"The first blast of arctic air will sweep from the Midwest to the Atlantic coast through the end of the week, [and] during multiple days, temperatures will not climb above zero F in northern Minnesota and part of northern Michigan. While on the coldest days temperatures will climb into the single digits and teens from Minneapolis to Chicago, Detroit, Pittsburgh and Boston, [Wind chill] temperatures will be below zero for many hours on multiple days. Actual nighttime low temperatures will dip below zero on occasion."

Surging next-day peak power prices provided plenty of cushion for the purchase of natural gas for power generation. The Intercontinental Exchange reported that at the ISO New England's Massachusetts Hub Thursday peak power jumped $13.28 to $141.45/MWh and peak power at New York ISO's Zone G (eastern New York) vaulted $42.07 to $109.74/MWh. Peak power at the PJM Interconnect's West terminal rose $12.02 to $51.15/MWh.

Things may be cold now, but by this time next week Old Man Winter will have reappeared in the nation's mid-section if overnight model runs are correct. "The big story today is the continued strengthening of the upcoming colder period with overnight models trending especially colder with the next outbreak mid to late next week and carrying deeper into the 11-15 day period," said forecaster Commodity Weather Group in its morning report. "We did see some warmer changes today including Texas this weekend and some warmer East Coast shifts next Tuesday-Wednesday with a storm track change. Otherwise, after an intense surge of cold this weekend into the Midwest and East, we track another very significant cold outbreak into the middle of the country by the middle of next week.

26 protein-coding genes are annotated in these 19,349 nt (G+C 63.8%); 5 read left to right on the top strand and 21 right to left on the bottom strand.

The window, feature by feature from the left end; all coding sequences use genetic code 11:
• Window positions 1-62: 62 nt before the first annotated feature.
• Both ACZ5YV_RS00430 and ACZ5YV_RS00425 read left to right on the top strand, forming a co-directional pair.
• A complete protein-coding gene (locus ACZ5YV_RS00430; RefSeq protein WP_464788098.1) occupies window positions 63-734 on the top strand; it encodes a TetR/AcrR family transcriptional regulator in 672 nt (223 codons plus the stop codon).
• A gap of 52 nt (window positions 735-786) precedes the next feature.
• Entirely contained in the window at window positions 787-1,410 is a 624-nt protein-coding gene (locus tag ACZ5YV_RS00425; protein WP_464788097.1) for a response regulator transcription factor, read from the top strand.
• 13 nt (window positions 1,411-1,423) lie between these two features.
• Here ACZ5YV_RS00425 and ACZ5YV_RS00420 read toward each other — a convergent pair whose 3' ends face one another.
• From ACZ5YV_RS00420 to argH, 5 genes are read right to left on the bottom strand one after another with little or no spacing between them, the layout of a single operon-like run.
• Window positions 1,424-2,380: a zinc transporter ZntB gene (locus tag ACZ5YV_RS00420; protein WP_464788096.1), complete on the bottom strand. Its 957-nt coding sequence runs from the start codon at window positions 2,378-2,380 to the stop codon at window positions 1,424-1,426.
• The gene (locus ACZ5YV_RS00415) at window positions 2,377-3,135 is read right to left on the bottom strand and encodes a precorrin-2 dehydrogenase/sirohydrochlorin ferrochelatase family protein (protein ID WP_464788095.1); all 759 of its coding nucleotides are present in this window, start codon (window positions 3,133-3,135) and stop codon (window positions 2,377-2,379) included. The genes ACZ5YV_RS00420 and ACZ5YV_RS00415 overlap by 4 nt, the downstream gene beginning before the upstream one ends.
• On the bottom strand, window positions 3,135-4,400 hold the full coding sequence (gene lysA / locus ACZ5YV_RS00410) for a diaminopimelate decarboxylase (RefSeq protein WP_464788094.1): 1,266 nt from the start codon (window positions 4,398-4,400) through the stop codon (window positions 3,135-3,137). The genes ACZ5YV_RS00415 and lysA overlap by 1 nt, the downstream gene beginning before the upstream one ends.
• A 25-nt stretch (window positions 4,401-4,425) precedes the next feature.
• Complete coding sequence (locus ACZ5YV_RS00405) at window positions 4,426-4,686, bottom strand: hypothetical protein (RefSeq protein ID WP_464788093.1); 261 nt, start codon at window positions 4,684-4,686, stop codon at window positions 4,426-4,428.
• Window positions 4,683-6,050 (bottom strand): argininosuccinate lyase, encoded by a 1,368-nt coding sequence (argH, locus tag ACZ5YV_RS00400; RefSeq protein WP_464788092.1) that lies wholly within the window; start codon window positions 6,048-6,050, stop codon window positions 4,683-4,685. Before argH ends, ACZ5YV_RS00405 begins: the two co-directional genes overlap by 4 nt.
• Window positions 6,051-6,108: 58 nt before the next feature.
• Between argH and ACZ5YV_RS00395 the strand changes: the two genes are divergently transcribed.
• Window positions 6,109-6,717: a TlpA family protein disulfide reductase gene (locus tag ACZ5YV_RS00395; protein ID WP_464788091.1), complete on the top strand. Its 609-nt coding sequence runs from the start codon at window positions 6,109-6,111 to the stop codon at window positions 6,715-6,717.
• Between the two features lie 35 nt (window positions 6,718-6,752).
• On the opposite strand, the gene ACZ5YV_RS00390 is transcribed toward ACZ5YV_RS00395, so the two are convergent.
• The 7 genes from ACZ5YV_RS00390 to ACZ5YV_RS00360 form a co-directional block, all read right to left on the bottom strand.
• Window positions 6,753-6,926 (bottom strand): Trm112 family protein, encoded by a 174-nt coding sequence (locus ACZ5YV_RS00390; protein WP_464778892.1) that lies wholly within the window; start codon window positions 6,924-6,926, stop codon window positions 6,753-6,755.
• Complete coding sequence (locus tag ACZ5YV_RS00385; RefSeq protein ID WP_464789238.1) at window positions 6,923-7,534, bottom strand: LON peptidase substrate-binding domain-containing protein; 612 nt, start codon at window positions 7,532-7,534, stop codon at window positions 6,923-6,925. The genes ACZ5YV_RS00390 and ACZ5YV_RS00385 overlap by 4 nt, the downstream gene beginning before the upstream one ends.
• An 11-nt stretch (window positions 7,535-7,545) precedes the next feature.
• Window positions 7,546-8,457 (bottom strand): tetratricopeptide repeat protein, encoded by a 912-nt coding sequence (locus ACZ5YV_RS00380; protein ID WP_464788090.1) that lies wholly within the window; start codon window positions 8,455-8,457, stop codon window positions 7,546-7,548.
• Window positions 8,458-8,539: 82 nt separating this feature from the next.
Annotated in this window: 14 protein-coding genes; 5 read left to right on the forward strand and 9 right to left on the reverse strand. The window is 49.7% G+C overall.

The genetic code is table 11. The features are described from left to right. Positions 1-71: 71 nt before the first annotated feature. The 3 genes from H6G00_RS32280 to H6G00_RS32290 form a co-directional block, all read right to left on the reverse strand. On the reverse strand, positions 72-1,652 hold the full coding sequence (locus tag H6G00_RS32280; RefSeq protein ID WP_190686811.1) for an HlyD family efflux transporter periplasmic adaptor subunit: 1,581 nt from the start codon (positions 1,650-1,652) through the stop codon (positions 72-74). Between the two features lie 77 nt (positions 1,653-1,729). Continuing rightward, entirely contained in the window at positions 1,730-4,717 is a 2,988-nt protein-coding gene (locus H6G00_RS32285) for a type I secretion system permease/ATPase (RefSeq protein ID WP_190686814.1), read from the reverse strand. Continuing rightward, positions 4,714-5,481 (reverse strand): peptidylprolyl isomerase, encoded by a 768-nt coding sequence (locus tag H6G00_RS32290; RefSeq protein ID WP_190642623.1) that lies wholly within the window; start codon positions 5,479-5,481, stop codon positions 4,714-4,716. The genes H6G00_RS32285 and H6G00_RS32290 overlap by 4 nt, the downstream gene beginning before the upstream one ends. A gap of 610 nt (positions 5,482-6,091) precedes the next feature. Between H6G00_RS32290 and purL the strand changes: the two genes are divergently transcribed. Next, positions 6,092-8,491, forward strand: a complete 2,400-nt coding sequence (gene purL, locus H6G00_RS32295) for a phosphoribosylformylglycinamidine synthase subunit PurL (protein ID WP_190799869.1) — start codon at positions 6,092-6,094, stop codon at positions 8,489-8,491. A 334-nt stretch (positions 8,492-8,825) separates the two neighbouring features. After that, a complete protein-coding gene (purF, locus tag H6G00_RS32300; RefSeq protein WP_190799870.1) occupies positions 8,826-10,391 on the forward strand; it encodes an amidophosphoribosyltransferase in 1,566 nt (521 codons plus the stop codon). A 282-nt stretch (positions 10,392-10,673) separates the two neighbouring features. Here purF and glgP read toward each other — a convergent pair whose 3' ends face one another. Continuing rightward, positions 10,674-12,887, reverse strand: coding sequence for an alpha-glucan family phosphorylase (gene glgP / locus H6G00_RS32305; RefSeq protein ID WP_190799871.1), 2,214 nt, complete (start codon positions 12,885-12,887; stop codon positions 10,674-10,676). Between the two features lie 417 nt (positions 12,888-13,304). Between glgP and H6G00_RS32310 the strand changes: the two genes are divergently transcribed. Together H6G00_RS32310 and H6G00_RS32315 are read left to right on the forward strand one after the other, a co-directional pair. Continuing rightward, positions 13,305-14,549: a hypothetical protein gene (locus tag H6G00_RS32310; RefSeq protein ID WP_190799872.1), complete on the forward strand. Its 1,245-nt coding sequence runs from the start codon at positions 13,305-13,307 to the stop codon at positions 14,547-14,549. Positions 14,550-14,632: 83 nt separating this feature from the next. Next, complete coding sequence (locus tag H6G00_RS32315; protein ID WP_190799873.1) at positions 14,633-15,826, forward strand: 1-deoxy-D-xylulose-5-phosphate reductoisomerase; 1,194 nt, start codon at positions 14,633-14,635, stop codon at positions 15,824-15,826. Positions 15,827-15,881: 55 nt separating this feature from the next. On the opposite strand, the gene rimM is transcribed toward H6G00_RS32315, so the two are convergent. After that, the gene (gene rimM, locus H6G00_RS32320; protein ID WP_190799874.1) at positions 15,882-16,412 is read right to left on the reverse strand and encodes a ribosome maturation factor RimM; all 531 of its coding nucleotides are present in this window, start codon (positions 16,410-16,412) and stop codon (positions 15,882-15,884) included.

"This second one has a much better opportunity to reach Texas and more of the Deep South (some models threaten snow from Dallas/Houston to Atlanta) next week. Signs of more variability in the 11-15 day have either been delayed or removed on various models, helping to extend the cold pattern longer and stronger through the final week of February too," said Matt Rogers, president of the firm.

For the moment, snow has abated in New England, but physical buyers will still have to be on their toes. The National Weather Service in southeast Massachusetts reported Wednesday morning that "generally cold and dry conditions were expected [Wednesday]. Light ocean effect snow will affect portions of southeast coastal Massachusetts today into tonight. Nuisance light snow mainly for southeast New England especially Cape Cod and the islands Thursday into Friday. A more potent winter storm is possible for Saturday into Sunday. Below average temperatures for much of the forecast period...with an Arctic chill early next week."

In spite of Tuesday's healthy 8-cent gain and Wednesday's 12-cent rise, market technicians aren't convinced that a market bottom is anywhere near in place. "While I would not classify Tuesday's price action as an acceleration higher, it was constructive," said Brian LaRose, market technician with United ICAP. "The question now, can the bulls build some momentum? To even suggest a bottom is forming the 0.236 of $4.544 to $2.567 [market decline] will need to be exceeded. The 0.236 cuts at $3.034. On top of that, bulls will need to shift the technicals in their favor. [We] have no case for a bottom being in place otherwise."